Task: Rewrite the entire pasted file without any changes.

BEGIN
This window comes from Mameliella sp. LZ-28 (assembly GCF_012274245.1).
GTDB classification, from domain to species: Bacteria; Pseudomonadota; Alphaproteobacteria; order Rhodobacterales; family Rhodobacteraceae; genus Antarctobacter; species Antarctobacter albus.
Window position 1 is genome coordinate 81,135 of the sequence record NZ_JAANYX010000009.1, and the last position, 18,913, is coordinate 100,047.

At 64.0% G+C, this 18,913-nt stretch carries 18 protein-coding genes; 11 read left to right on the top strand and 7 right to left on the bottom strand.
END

This window comes from Mameliella sp. LZ-28 (assembly GCF_012274245.1).
GTDB classification, from domain to species: Bacteria; Pseudomonadota; Alphaproteobacteria; order Rhodobacterales; family Rhodobacteraceae; genus Antarctobacter; species Antarctobacter albus.
Window position 1 is genome coordinate 81,135 of the sequence record NZ_JAANYX010000009.1, and the last position, 18,913, is coordinate 100,047.

At 64.0% G+C, this 18,913-nt stretch carries 18 protein-coding genes; 11 read left to right on the top strand and 7 right to left on the bottom strand.